But sanctify the Lord God in your hearts: and be ready always to give an answer to every man that asketh you a reason of the hope that is in you with meekness and fear" I Peter 3:15.
The question which is asked is this: "How much do you believe we as God's people need to take the initiative in witnessing considering that men are dead in sins (in my experience very few actually do what I Peter 3:15 says)?"
* * * *
Christian witnessing is such an important subject that I am thankful for the reader who has given me an opportunity to discuss it.
Before I answer the specific question, however, there are a couple of things which need to be said.
In the first place, when we witness to others we do not know who are God's people and who are not. It is the same with the preaching. The gospel must be proclaimed promiscuously. So must Christian witnessing be made without any distinction as to elect and reprobate.
In the second place, when people ask us a reason of the hope that is in us (as Peter expresses it), this does not necessarily imply regeneration on their part.
I remember many years ago when my mother was in the hospital that other women in the same ward (these were in the days when wards sometimes had as many as 15 patients) were discussing the fact that they missed their movies, parties, beer halls and other places of worldly amusement. When they asked my mother if she missed these things, she informed them that she had never been to any of these things. In amazement they asked: "What in the world do you do for fun?" That gave my mother an opportunity to witness. They were asking a reason for the hope that was in her. But they were not regenerated.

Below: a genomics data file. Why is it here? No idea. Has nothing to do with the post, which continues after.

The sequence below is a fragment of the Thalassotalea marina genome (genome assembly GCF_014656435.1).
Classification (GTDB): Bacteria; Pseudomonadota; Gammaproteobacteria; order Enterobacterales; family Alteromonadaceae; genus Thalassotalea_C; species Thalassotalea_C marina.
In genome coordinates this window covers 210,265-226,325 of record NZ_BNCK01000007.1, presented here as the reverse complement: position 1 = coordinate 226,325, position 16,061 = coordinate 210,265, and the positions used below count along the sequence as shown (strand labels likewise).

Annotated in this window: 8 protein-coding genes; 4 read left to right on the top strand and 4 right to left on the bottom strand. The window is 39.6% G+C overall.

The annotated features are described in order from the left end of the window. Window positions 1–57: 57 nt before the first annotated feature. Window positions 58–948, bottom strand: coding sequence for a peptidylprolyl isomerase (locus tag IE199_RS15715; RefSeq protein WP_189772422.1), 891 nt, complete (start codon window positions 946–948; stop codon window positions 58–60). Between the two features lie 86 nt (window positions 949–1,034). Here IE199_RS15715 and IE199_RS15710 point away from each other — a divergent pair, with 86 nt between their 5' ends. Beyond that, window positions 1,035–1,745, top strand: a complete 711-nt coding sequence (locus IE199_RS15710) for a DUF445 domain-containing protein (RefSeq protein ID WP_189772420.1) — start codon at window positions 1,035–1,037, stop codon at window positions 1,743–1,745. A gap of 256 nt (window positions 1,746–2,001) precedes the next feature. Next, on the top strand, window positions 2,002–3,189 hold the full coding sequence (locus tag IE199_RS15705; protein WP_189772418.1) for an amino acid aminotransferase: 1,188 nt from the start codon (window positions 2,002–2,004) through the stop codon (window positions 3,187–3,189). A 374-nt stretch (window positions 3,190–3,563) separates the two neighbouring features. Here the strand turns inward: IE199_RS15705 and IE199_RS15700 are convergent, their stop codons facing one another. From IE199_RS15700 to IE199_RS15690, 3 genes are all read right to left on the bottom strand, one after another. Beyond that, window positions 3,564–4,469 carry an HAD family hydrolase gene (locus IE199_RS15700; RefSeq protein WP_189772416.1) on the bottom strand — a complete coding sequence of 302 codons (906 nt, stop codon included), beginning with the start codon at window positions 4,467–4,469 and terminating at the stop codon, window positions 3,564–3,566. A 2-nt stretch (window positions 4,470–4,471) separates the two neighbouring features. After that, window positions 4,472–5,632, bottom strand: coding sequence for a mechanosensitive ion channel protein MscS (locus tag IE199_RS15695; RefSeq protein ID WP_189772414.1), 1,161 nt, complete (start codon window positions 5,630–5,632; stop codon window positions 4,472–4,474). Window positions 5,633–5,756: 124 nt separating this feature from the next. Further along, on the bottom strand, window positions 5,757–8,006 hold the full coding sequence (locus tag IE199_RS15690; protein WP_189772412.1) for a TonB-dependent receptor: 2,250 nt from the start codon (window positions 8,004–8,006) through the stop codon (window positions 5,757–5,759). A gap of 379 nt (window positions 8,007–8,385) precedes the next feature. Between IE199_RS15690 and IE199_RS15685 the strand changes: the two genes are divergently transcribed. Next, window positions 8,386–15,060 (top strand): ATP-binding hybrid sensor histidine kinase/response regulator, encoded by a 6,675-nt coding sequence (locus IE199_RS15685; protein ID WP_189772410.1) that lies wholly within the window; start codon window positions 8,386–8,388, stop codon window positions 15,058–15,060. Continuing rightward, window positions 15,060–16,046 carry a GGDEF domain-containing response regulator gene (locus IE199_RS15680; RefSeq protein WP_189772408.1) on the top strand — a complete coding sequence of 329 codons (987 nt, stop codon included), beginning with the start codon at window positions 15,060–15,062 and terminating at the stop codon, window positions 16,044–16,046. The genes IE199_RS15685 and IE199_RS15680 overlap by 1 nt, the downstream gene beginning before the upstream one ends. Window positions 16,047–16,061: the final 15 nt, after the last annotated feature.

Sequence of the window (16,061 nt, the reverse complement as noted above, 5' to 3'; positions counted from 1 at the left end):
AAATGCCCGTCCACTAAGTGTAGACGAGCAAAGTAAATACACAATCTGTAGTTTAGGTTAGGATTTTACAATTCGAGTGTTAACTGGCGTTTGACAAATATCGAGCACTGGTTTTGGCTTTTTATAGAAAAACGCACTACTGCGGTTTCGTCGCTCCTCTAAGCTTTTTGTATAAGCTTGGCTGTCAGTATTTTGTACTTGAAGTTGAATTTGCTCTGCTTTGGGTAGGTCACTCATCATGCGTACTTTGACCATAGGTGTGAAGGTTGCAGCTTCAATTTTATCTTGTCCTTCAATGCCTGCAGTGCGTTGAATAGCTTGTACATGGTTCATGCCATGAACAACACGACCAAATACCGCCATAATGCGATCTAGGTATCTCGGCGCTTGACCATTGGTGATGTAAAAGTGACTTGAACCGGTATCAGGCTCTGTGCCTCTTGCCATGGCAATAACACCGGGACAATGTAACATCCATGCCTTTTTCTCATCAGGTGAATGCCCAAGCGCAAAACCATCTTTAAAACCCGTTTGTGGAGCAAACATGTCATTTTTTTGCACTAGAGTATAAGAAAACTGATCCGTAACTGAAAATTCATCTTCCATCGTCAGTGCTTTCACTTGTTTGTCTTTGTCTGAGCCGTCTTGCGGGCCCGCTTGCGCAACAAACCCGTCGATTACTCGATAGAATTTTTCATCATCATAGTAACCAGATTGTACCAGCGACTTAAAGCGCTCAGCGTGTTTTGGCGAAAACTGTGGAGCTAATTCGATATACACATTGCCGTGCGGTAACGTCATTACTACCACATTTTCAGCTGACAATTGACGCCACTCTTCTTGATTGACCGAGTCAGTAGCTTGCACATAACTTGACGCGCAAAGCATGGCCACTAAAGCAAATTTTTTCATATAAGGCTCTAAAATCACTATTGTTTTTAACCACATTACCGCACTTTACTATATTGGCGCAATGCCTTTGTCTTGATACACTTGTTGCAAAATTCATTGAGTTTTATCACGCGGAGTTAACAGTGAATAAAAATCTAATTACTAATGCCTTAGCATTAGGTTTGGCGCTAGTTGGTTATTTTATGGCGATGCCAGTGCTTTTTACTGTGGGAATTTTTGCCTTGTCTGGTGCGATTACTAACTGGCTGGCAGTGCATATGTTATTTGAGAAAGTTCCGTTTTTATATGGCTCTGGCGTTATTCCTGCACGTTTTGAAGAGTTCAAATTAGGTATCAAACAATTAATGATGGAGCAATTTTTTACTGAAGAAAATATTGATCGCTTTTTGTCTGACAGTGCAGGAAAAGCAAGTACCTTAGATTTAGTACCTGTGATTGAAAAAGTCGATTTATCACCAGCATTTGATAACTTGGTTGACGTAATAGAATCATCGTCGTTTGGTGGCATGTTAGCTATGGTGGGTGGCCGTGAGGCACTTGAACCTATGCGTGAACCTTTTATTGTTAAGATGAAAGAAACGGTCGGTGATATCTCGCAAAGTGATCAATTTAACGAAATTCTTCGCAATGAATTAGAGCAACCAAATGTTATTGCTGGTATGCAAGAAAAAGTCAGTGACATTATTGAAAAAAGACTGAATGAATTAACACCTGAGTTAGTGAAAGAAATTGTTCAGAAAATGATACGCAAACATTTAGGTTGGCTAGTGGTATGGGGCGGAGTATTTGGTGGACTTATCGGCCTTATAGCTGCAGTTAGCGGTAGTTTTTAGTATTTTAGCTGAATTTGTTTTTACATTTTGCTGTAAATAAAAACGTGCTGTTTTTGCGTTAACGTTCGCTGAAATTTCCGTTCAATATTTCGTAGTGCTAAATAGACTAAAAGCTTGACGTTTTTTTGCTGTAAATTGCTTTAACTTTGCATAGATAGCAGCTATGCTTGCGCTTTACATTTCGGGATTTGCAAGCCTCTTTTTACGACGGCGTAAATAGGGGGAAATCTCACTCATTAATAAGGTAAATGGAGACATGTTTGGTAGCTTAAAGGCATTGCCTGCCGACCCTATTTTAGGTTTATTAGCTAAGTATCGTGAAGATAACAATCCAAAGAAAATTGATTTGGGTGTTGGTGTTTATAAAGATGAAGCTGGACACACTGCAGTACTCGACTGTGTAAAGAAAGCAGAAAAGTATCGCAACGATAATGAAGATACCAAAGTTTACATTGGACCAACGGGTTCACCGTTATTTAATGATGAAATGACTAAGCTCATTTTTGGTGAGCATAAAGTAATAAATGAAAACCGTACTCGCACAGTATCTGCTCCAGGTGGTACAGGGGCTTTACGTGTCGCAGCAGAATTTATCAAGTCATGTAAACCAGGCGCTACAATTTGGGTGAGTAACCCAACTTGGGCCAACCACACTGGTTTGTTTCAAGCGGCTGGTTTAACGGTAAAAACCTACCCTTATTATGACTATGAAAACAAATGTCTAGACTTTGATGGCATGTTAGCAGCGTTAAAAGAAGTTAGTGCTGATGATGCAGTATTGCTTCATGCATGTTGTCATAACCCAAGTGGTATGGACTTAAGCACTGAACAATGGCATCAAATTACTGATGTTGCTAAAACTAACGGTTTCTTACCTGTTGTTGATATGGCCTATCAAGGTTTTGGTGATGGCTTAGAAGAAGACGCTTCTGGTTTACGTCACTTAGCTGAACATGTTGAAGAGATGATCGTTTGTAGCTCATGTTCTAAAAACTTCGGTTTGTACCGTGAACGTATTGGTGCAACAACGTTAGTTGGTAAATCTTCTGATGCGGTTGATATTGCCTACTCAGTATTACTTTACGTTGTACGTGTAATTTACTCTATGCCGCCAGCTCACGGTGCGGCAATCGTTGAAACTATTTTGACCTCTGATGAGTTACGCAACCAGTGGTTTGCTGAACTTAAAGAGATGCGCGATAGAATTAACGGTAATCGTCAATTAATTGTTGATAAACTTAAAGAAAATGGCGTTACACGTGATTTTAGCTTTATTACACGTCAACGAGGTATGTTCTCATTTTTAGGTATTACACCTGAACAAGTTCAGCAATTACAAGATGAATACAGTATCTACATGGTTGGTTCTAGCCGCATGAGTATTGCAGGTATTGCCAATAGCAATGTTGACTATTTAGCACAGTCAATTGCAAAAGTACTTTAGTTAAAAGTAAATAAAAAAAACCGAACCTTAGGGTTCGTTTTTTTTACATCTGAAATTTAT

I myself have been asked by people why I pray at the beginning of a meal when we are in a public place.
* * * *
In the third place, it is possible that few ask a reason of the hope that is in us because our lives are not characterized by hope -- at least, not as much as they ought to be.
This is the point Peter is making. The main theme of his epistle is "the hope of the Christian pilgrim." Peter is saying that God's people are pilgrims and strangers in the earth (1:1) because their home is in heaven. It is to heaven that they want to go. They live in the hope of the day when they shall be home.
This hope is not a peripheral attribute of their lives; it is a walk of life, a way of living here in the world which is fundamentally different from the world in every conceivable respect.
That great difference catches the attention of the wicked (4:4). They are puzzled. They can't understand it. And so they inquire why one lives the way he/she does.
That is the occasion for witnessing concerning the hope that is in us.
I say again: maybe we live too much like the world to attract their attention. Maybe they can't see that we are different from them. Maybe our lives indicate that we are as much of the world as they are.
Maybe that is the reason why few ask us any questions.
It is worth asking ourselves that question. The Scriptures have a way of calling us to self-examination. And sometimes the self-examination is painful.
We have not yet answered the question.
We will do that next time, the Lord willing.
- Volume: 5
- Issue: 24
Prof. Herman Hanko (Wife: Wilma)
Ordained: October 1955
Pastorates: Hope, Walker, MI - 1955; Doon, IA - 1963; Professor to the Protestant Reformed Seminary - 1965
Emeritus: 2001Website: www.sermonaudio.com/search.asp?speakeronly=true&currsection=sermonsspeaker&keyword=Prof._Herman_Hanko
Address725 Baldwin Dr. B-25
State or ProvinceMI